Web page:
Illegal dumping compounds 3R trash dilemma

 

Locals are no strangers to encountering trash or refuse strewn just about anywhere people congregate along the river or at Lake Kaweah. But look closer at the canyon landscape. 

Strewn in steep ravines off North Fork Drive, South Fork Drive, and Mineral King Road are the big-ticket items illegally dumped merely to save landfill fees. There is just about any piece of junk imaginable in one place or another — refrigerators, appliances, mattresses, tires, car parts, tree and yard cuttings, glass containers, construction debris, and even last week’s household garbage.

There are old vehicles that are so far off the beaten path they can’t even be fished out with conventional tow trucks. Some were accidents; others were ditched intentionally to mask criminal activity.

The problem is not unique to Kaweah Country as tons of trash are also dumped annually in orchards and farmland on the Valley floor. Oftentimes, refuse dumped in fields and orchards is set afire and, when old furniture and building materials are ignited, toxic pollutants are released into the atmosphere and that degrades already poor air quality.

These illegal dumping issues were among the talking points during a presentation by Nicole Riley and Parveen Sandhu, administrators with the Tulare County Solid Waste Department, at the regular meeting of the Tulare County Planning Commission on Wednesday, Aug. 10.

Riley, who is the department’s fiscal manager, said that in 1998, the County created a partnership between the Solid Waste Department and the Tulare County Sheriff’s Office. In the ensuing years, the County’s illegal dumping program has been assisting property owners with enforcement and cleanup. 

Riley said once TCSO can determine that the dumping was illegal, procedures are in place that assist landowners who help with the cleanup. Landowners who remove and transport illegally dumped materials can have their dump fees waived. 

“Since we started the program, we have averaged $76,000 per year in fee waivers,” Riley reported. “For cleanup in County-owned right-of-ways, the Sheriff’s Department has a tire/litter abatement program that uses inmate labor.”

 

Tired of tires

The disposal of used tires remains a huge problem (800 tons per year), Riley said. To deal with all the old tires, the County must contract for an exclusive recycler to collect, grind, and recycle tires. One-third of the 800 tons annually are collected from illegal dumping.

The current tire recycler is Shamrock Recycling, operating under a contract with Tulare County that runs through October 31, 2018. When consumers purchase new tires, a state-mandated recycling fee is added to the price and the seller recycles the old tires.

Many rural properties, or consumers who install their own tires, often have tires sitting around the property collecting water and breeding mosquitoes. Tires from cars and small trucks may be disposed of at area landfill collection stations for a fee of $2 each; large truck tires are $10.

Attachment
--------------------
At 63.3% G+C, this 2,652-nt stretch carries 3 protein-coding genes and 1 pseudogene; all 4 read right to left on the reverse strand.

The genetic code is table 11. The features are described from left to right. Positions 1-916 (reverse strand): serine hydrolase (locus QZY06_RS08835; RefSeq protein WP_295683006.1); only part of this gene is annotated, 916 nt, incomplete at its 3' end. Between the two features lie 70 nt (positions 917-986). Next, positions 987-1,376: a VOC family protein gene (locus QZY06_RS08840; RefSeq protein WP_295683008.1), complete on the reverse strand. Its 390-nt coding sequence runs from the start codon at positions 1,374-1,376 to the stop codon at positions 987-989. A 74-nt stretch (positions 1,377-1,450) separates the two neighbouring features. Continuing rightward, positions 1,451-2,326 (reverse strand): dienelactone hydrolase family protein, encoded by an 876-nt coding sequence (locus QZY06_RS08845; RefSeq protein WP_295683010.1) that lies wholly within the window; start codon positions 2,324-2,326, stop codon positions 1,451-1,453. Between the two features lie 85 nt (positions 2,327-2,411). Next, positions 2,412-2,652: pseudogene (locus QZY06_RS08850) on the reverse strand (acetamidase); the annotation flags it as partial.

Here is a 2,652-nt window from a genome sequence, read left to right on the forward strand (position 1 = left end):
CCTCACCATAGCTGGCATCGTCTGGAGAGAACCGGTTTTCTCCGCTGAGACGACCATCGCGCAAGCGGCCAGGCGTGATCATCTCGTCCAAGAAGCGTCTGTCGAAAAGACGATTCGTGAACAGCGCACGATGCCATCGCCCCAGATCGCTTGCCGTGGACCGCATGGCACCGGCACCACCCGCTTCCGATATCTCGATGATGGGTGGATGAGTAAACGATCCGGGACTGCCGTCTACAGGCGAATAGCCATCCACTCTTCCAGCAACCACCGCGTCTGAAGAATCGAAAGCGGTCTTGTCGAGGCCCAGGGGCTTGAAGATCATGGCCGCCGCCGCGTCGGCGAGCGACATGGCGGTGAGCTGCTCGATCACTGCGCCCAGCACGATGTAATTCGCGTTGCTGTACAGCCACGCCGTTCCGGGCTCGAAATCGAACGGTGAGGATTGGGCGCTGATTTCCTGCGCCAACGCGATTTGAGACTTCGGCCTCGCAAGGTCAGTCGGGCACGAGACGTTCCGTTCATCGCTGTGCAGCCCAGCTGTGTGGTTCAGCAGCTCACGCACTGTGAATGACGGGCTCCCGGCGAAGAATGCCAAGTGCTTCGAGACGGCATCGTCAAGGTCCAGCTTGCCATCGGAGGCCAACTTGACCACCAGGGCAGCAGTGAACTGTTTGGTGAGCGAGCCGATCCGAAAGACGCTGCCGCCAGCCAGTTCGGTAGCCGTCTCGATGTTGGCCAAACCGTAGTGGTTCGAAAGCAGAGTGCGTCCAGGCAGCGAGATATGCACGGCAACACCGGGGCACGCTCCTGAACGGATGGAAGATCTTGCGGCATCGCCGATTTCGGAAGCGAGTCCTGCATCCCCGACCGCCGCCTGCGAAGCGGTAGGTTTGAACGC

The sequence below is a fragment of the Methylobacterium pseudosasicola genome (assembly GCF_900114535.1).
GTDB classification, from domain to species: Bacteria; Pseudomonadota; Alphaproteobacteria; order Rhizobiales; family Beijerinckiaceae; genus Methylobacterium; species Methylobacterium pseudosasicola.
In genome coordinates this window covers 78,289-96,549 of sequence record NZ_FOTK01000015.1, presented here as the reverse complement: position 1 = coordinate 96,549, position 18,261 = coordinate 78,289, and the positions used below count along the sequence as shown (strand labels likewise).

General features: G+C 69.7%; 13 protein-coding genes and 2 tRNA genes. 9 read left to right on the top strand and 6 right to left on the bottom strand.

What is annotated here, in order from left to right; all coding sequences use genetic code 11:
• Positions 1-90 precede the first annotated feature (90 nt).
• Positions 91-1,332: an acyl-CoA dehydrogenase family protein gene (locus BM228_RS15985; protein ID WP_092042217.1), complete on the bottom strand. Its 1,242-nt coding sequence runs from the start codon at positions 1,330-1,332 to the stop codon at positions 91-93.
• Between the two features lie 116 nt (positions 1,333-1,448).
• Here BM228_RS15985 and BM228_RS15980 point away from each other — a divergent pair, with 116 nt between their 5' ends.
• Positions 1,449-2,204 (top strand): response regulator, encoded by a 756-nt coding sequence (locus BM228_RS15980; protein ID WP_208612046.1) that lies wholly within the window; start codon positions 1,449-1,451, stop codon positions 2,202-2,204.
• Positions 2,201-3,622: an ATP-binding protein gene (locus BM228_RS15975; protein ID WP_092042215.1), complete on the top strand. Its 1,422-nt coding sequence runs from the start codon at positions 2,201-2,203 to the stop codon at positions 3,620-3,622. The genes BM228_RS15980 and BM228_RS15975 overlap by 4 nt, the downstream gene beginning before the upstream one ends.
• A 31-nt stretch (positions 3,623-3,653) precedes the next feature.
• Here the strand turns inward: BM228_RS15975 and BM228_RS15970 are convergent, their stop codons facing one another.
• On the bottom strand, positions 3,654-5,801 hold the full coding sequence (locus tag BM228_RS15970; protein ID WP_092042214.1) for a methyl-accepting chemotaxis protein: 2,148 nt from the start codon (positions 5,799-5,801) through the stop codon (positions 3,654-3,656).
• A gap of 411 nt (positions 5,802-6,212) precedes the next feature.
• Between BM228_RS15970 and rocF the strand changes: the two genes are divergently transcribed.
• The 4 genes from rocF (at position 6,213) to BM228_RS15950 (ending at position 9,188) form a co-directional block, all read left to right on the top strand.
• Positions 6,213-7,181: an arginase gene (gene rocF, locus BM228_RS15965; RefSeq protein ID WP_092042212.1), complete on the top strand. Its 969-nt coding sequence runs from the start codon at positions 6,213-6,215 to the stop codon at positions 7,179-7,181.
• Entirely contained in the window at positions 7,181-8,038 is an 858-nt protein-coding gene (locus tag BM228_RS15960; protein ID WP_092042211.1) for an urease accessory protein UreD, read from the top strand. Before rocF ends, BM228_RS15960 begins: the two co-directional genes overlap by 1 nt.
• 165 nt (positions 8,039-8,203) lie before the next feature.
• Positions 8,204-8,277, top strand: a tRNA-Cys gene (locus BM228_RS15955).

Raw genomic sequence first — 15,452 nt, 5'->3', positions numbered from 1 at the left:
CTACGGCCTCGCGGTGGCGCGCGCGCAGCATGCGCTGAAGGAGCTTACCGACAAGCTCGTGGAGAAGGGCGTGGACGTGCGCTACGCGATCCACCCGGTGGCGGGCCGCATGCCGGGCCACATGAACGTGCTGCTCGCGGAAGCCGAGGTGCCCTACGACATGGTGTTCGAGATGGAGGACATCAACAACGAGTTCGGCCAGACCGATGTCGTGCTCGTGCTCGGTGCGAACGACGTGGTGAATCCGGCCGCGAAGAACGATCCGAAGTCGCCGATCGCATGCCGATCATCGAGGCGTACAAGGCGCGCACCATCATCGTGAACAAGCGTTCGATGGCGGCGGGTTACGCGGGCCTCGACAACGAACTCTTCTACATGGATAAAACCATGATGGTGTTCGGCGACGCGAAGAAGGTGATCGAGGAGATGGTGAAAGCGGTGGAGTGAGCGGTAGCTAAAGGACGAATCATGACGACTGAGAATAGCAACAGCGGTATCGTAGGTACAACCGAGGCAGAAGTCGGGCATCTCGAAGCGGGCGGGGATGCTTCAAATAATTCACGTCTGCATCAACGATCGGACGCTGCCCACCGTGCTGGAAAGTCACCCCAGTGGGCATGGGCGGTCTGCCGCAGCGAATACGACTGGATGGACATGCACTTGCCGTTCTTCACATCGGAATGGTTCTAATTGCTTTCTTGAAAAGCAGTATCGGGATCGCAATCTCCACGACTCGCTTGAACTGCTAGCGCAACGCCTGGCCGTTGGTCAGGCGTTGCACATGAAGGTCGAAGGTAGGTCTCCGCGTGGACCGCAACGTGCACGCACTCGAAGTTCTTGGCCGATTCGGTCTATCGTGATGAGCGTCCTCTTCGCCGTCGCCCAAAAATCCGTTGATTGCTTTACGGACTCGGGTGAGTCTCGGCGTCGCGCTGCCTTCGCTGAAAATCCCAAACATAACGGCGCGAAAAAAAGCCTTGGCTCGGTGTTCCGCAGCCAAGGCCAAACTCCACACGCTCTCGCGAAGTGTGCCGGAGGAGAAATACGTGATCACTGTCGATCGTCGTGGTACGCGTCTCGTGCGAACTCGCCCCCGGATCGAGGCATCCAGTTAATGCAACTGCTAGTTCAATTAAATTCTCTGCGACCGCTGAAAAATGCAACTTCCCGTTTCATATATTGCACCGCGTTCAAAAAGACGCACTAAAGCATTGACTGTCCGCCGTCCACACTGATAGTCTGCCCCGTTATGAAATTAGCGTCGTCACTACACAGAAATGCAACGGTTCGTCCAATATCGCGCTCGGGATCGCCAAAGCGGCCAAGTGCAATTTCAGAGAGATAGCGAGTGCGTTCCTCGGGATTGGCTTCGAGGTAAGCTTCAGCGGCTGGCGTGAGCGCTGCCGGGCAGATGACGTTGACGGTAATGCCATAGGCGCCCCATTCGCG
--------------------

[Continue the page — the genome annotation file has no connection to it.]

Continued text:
For tire haulers planning to dispose of more than 10 tires in a single load, special licensing is required. Bulk loads may be disposed of for $185 per ton.

Riley said the county is searching for grants to make tire disposal/recycling free to all who bring loads to the collection stations. Even charging just $2 per tire ensures illegal dumping will continue, Riley agreed.

 

Mattress land

For many years, the numbers of illegally dumped mattresses rivaled tires in scope and magnitude of an illegal dumping problem. A state-mandated law now requires mattress sellers to take back an old mattress upon delivery of a new one.  

For that more sensible exchange, retailers add $11 to the cost of the new mattress. Of the 15,400 mattresses that are collected in Tulare County annually, more than 1,500 are from illegal dumping. 

The state-mandated Bye Bye Mattress program that took effect at the end of last year is making it possible for nearly all mattresses to be recycled. It’s now free to dispose of dry, non-mangled mattresses at the Visalia and Teapot Dome (Porterville) county landfills.

Approximately 80 percent of mattress materials are recyclable  — foam for carpet liner, springs for reusable steel, wood for mulch, and fiber for industrial filters. 

Appliances like stoves, dishwashers, and refrigerators have similar take-back purchase programs. However, used tires and appliances that are not exchanged for new ones will continue to be illegally dumped.

 

How to combat illegal dumping

Anyone who sees a suspicious load in Three Rivers that is not headed down the hill, take note of the license number and a description of the vehicle, then call the Sheriff’s Office dispatch at (559) 733-6218. Next, call the illegal dumping hotline at (559) 624-7250.

For more information on upcoming cleanup events or collection of bulky items, log onto www.tularecountyrecycles.    

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